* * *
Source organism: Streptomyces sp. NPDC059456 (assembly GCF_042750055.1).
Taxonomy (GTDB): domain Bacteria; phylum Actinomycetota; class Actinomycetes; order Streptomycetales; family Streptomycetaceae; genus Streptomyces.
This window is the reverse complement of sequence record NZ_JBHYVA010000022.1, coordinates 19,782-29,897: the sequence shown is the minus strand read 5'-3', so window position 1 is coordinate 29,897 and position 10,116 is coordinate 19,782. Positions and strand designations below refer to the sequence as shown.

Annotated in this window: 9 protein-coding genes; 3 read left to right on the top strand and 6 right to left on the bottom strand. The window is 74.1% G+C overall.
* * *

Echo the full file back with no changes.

Source organism: Streptomyces sp. NPDC059456 (assembly GCF_042750055.1).
Taxonomy (GTDB): domain Bacteria; phylum Actinomycetota; class Actinomycetes; order Streptomycetales; family Streptomycetaceae; genus Streptomyces.
This window is the reverse complement of sequence record NZ_JBHYVA010000022.1, coordinates 19,782-29,897: the sequence shown is the minus strand read 5'-3', so window position 1 is coordinate 29,897 and position 10,116 is coordinate 19,782. Positions and strand designations below refer to the sequence as shown.

Annotated in this window: 9 protein-coding genes; 3 read left to right on the top strand and 6 right to left on the bottom strand. The window is 74.1% G+C overall.